Your Book Blog: 10 Practical
by Debbie Weil
Just do it. As soon as a plan to
publish your book is in place, start your book blog with <span
($4.95 a month) or www.WordPress.com
(free). Worry about the details later. Just get it going!
Grab the URL that matches the title of your book.<span
style=’font-size:11.0pt’> If you’re not sure what the final title will be,
register everything it might be. It costs less than $9 for a one-year
registration on www.GoDaddy.com
or the registrar of your choice. When the title is finalized you can move your
TypePad or WordPress blog to that URL.
Mention the URL of your book’s blog in your book.<span
style=’font-size:11.0pt’> In the text, direct your readers to<span
for “updated or additional resources” or “useful links.”
Post to your book blog whether you feel like it or not.<span
style=’font-size:11.0pt’> Try to post at least every 10 days, even if you’re in
a crazy phase with your book. You want your blog calendar to show no fewer than
several entries a month. Remember, the sooner you start blogging, the sooner
your blog entries will show up in Google search results.
Don’t be afraid to write about your competitors.<span
style=’font-size:11.0pt’> In fact, link to their blogs. Link to everyone and
everything that relates to the topic or focus of your book. Links are what make
the blogosphere go round. You’ll look more knowledgeable as a result, and your
blog entries will come up in search results on keyword phrases relating to
other books and authors.
Offer a free chapter or excerpt as a downloadable PDF.<span
style=’font-size:11.0pt’> And be sure to embed links to your order page on
Amazon or BarnesandNoble.com or to your site so readers can click through from
your PDF to buy your book.
Ask for an email address from people who want the free chapter.<span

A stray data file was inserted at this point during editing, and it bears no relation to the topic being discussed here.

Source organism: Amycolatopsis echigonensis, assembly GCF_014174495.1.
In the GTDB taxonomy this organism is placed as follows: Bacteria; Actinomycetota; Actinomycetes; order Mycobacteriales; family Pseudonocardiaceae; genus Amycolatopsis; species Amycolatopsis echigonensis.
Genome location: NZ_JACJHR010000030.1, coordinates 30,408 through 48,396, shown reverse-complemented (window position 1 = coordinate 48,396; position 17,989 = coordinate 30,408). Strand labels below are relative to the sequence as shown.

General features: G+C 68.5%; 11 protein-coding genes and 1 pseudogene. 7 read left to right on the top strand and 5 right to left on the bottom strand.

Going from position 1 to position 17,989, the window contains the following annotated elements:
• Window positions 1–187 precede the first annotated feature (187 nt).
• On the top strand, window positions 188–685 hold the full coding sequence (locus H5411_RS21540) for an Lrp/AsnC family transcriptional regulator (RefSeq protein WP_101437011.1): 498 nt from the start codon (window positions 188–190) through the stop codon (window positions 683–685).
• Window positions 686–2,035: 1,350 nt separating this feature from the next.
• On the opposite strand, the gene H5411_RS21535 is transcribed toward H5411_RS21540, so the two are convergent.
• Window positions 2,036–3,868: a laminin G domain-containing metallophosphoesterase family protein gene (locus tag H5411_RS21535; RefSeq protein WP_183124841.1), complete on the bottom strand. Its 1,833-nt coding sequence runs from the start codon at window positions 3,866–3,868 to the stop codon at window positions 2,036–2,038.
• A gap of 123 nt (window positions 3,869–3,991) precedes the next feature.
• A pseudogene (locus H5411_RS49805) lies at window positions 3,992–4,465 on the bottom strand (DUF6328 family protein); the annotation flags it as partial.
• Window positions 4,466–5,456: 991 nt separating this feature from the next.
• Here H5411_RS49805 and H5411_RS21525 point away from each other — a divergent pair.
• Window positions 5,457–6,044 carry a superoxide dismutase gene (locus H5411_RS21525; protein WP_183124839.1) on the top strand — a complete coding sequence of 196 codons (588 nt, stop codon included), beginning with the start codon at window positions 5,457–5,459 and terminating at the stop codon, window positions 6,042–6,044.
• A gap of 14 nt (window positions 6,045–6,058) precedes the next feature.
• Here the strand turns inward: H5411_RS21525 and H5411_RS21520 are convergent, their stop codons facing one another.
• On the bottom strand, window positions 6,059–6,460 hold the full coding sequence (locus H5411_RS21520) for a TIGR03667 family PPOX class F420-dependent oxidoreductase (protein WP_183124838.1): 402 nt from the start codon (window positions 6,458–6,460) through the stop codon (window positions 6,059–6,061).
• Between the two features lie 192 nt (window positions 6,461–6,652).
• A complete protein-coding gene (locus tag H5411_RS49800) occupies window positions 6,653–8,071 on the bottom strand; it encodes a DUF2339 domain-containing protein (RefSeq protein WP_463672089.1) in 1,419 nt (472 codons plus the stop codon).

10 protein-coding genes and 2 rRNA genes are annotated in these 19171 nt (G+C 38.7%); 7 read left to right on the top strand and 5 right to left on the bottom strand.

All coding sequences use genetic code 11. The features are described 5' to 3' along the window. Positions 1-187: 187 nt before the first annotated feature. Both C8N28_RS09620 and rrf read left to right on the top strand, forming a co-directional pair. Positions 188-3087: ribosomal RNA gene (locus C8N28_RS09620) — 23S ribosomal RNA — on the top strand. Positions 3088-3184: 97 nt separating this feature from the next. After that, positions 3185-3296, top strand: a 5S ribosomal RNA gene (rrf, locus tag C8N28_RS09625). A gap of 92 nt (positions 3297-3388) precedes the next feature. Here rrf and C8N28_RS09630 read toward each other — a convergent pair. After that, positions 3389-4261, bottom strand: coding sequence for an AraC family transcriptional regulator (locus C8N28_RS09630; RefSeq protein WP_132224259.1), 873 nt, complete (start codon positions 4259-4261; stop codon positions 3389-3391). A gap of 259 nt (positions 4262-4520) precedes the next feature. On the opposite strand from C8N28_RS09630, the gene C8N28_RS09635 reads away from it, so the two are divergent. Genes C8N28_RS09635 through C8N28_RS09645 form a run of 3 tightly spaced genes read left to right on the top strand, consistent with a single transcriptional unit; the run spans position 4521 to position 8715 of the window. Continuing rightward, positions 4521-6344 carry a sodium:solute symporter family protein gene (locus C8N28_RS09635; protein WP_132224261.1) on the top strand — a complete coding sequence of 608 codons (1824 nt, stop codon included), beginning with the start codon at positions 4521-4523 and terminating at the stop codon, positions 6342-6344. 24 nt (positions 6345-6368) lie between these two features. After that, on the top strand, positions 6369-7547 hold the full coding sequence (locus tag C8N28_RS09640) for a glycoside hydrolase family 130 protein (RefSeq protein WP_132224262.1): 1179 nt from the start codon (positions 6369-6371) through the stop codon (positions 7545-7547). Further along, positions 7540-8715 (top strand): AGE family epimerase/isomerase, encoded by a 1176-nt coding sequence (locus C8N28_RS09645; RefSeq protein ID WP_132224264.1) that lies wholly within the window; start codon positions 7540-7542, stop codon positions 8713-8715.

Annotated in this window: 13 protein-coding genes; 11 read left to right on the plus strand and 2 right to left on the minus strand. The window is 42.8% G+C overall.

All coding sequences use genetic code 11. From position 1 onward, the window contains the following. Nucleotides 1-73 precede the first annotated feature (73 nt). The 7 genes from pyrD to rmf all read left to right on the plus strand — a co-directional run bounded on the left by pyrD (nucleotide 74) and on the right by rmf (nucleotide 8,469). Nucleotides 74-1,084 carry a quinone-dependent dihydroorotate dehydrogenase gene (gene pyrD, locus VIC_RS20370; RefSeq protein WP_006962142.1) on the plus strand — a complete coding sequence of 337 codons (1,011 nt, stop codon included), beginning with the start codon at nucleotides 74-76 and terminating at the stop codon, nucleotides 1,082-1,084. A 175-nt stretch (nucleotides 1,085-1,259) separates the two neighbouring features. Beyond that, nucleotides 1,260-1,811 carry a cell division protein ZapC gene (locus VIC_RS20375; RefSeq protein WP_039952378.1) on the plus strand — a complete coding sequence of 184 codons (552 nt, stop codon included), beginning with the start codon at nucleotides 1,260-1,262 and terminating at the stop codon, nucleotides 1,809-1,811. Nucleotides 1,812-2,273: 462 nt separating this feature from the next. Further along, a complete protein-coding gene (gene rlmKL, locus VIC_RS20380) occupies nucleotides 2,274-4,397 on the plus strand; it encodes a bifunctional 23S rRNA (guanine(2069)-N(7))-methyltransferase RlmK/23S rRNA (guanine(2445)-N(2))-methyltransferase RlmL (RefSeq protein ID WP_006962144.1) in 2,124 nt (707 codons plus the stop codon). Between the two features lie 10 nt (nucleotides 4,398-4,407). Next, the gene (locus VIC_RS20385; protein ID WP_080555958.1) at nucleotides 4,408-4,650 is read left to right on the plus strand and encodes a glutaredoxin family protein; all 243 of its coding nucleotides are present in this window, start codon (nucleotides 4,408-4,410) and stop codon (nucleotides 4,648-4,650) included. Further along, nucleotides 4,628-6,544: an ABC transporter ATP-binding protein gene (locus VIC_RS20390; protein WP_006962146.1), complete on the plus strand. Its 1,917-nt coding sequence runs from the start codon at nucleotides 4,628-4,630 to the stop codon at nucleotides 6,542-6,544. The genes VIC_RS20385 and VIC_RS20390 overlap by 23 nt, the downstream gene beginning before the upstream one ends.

style=’font-size:11.0pt’> Make it a quid pro quo. Get your blog visitor’s email
in exchange for your download. Now you’re building an email list. Send these
folks an update when your book is published with a direct link to the online
Consider starting a companion podcast. This is the newest new thing and kind of fun, as well as surprisingly
easy and inexpensive to create. Podcasts are a way to extend the content of
your book into another medium. And they’re wildly popular. You might do
interviews with some of the experts you quote in your book, and maybe you can
parlay your podcast into your own radio show (see, for example, <span
After publication, use your blog to extend the shelf life of your book.<span
style=’font-size:11.0pt’> Andy Wibbels, author of <span
style=’font-size:11.0pt’>BlogWild: A Guide for Small Business Blogging
(Penguin Portfolio, 2006), ends his book with the following paragraph: “As in
all good seminars, it’s great to give participants a bag of goodies to take
home with them. I wasn’t able to shoehorn everything possible about blogging
into this book, and some of the techie stuff might go out-of-date as blogging
matures. So, for a complete resource of updates, tutorials, and other goodies,
go to www.goblogwild.com/goodies.”
Clever, don’t you think?
Just do it. Don’t overthink it.
Work on your book. Start the blog. Figure it out as you go along.
Debbie Weil, a speaker and
marketing and business communications consultant based in Washington, DC, is
the publisher of an award-winning e-newsletter, <span
(www.wordbiz.com/signup.php) and the author of <span
style=’font-size:11.0pt’>The Corporate Blogging Book, published
by Penguin Portfolio in August 2006 and available at Amazon, via 800/CEO-READ,
and in major bookstores. To download chapter 1 and other material for bloggers,